Key circuits for associative and reinforcement learning have been identified in the mushroom body neuropils of the insect brain. Detailed imaging, electrophysiological and structural data about the mushroom bodies in Drosophila melanogaster has led to the identification of a variety of microcircuits involved in memory. We here propose a comprehensive scheme, based on the connectivity and the responses of identified neurons in the mushroom bodies, that links these known microcircuits together as an incentive circuit that acquires, forgets and assimilates associative memories over different timescales.
Our model introduces a novel learning rule by which dopaminergic neurons (DANs), signalling punishment or reward, modulate the mushroom body input (Kenyon cells; KC) to mushroom body output neuron (MBON) synaptic weights. Depending on conditions, this synaptic modulation causes weights to stabilise or to increase with positive feedback, and we exploit these properties to enable short-term and long-term memories, respectively, to be formed and forgotten in parallel for different contexts. More specifically, we computationally model the connections between 6 MBONs and 6 DANs and show that the circuit combined with this learning rule can replicate experimental observations of the response dynamics of these specific neurons during acquisition and forgetting stages of odour-shock association. We further verify the function of the incentive circuit by demonstrating how the reproduced responses of the output neurons could drive the behaviour of a virtual fruit fly, creating similar odour preferences to the real flies.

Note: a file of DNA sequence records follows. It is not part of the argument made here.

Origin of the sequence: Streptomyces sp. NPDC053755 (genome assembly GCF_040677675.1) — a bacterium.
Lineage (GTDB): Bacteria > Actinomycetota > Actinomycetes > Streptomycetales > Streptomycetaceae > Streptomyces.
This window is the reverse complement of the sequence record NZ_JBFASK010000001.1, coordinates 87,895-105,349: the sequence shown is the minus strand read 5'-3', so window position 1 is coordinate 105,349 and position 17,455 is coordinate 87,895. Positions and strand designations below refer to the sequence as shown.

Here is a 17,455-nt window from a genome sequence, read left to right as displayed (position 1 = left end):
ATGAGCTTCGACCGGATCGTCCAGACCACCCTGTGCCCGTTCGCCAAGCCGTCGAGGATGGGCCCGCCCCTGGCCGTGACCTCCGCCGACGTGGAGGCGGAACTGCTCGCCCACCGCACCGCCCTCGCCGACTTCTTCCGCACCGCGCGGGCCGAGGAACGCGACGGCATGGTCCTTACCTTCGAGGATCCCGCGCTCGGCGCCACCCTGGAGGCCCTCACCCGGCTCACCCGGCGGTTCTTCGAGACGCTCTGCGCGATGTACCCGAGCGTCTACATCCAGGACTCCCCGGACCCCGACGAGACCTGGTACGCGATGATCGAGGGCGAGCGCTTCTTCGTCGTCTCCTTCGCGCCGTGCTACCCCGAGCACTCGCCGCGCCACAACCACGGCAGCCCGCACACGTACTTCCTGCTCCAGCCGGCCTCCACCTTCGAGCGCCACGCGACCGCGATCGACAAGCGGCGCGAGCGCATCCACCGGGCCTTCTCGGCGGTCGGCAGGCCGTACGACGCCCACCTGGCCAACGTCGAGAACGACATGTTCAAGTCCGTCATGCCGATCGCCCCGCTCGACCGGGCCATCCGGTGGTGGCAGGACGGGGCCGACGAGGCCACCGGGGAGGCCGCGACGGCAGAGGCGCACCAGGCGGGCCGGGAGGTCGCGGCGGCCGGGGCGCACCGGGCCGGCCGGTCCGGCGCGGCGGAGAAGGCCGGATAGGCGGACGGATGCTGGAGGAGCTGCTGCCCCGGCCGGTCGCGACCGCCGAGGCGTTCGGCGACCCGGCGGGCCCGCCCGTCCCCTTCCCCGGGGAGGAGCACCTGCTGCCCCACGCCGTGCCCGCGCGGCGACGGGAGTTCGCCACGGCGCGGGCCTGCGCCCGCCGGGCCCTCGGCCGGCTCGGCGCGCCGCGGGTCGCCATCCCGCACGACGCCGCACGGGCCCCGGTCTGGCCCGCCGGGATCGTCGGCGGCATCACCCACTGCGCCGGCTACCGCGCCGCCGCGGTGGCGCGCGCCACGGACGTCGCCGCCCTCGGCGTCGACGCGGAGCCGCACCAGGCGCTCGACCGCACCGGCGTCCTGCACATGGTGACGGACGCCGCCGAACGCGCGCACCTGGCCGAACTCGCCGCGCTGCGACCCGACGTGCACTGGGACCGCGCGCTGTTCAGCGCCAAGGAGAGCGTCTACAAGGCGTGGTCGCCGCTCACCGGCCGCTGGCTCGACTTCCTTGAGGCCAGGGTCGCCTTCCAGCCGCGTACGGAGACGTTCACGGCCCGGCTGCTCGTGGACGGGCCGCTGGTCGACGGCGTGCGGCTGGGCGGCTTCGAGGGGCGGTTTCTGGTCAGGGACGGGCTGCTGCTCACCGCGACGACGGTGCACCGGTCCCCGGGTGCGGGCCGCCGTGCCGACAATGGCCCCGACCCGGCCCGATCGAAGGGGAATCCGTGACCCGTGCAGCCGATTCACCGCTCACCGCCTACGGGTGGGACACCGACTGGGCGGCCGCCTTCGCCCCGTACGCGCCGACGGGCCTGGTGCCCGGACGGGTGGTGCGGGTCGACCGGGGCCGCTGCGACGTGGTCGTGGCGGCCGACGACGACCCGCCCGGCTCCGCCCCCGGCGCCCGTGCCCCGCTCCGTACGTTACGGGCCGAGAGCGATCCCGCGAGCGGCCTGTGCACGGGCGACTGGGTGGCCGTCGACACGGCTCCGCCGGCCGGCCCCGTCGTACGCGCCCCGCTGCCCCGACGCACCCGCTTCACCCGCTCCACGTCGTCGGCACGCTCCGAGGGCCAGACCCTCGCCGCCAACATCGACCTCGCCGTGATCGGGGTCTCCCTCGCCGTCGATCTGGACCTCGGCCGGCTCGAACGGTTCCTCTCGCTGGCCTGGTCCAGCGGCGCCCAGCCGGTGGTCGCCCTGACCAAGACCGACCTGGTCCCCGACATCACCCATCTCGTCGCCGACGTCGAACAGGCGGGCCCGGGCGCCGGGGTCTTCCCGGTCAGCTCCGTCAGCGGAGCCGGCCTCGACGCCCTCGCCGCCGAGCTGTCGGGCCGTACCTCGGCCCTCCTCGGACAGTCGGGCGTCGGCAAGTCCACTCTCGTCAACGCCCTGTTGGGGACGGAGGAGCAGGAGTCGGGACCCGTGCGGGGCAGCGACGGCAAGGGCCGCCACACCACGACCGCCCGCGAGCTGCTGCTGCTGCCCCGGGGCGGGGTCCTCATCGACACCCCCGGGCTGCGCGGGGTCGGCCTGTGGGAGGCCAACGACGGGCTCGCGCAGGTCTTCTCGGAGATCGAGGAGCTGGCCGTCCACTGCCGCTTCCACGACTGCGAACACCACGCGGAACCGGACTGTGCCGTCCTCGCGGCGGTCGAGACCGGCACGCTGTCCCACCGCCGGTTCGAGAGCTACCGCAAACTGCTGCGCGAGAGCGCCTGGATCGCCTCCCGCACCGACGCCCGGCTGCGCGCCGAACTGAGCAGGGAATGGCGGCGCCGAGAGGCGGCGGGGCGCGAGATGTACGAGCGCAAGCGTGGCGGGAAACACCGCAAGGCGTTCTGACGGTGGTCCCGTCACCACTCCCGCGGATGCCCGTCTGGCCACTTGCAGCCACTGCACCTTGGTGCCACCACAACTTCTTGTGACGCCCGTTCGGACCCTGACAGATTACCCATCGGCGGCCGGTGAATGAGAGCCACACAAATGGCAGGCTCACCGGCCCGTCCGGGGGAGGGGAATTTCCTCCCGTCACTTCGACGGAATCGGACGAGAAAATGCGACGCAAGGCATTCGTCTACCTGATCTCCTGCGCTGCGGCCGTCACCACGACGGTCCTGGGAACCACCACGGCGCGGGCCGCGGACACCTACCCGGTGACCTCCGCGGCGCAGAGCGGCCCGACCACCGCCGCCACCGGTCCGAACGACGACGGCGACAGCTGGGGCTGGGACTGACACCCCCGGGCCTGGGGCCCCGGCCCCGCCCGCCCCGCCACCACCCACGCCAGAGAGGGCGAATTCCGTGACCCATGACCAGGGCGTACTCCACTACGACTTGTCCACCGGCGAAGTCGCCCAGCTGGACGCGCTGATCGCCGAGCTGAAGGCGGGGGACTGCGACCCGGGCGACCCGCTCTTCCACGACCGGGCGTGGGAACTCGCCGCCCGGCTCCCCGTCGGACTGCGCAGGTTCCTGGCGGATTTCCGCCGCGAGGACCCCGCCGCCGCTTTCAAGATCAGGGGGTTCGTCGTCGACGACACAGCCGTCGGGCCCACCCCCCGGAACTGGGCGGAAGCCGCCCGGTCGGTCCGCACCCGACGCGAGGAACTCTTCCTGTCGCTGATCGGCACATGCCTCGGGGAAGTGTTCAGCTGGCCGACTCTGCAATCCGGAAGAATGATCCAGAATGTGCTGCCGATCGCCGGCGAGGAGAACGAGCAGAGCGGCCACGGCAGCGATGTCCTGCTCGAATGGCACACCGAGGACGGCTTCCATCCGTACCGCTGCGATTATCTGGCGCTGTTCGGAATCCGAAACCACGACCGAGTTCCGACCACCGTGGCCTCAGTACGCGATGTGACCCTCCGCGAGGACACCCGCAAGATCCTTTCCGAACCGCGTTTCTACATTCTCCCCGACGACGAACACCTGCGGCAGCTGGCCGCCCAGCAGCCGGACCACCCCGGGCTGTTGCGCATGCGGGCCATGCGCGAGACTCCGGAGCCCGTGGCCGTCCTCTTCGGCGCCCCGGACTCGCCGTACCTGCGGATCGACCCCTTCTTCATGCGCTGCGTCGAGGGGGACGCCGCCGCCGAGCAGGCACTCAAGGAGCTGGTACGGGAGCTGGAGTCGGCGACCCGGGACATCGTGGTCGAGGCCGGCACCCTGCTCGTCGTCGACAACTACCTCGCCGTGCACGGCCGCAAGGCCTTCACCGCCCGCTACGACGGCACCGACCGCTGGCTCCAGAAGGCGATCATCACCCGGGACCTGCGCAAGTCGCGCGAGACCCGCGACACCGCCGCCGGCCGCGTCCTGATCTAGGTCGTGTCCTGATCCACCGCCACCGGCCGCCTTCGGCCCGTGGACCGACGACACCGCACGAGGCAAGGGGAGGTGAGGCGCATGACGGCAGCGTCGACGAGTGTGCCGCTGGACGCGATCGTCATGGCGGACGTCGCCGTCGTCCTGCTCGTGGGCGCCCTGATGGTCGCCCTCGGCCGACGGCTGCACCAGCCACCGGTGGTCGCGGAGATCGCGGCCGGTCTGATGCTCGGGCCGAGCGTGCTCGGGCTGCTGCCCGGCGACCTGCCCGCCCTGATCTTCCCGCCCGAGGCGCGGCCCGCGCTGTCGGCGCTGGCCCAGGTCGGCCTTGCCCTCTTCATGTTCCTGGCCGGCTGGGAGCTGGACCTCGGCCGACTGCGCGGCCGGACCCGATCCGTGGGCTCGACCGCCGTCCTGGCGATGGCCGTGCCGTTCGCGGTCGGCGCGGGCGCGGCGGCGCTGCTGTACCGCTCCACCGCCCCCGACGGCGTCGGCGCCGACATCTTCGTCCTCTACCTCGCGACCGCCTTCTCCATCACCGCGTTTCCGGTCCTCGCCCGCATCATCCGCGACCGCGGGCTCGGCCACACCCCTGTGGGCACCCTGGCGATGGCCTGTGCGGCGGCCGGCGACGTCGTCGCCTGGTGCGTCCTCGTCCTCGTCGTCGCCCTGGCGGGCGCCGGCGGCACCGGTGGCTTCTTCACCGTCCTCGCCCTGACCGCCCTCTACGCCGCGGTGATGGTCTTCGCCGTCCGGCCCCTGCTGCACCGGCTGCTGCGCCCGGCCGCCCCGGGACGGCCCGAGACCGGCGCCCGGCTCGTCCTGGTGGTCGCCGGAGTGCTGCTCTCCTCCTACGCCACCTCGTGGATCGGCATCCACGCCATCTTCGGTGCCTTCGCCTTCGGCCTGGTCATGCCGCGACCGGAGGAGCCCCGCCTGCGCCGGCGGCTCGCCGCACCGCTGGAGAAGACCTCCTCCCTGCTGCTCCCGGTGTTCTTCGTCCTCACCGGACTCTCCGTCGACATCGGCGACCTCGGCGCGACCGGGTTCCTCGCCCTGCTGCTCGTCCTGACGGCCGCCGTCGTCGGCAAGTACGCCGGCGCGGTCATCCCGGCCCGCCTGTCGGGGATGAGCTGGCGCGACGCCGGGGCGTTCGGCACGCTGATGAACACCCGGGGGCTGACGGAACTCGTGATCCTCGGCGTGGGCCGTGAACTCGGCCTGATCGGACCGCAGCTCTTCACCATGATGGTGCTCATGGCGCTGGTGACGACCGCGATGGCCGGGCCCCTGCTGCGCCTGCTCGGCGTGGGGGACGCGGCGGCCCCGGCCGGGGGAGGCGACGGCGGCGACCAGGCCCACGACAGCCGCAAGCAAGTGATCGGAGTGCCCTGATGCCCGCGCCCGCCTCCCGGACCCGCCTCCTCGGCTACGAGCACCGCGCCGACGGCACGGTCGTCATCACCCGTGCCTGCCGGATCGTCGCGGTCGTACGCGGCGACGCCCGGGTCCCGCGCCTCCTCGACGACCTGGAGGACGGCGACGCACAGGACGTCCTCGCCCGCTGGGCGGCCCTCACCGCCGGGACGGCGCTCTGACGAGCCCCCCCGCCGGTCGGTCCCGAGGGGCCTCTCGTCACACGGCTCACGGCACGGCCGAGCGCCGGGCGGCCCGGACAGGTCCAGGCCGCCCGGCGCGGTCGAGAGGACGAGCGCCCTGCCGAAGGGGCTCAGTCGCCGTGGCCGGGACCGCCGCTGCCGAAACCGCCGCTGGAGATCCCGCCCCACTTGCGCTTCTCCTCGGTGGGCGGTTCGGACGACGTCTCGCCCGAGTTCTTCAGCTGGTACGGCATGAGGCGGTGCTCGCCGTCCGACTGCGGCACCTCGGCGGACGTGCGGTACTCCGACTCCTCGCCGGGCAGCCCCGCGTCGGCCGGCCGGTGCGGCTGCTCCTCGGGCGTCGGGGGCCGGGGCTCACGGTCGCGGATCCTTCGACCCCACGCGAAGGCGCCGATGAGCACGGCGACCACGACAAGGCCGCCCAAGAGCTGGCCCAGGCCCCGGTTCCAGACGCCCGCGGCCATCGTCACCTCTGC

We suggest that MBONs can be grouped into at least 3 types based on their functional properties: holding primitive, flexible or long-term memories. This allows the animal to exploit its learnt behaviour at the same time as it explores its environment, and reveals how time affects choice by naturally adapting from selecting the safest to the most profitable option by accumulating experiences. Finally, our results suggest that it is possible for the mushroom bodies to not only function as centres for associative learning, but also as control mechanisms for the motivations of the animal based on their experience.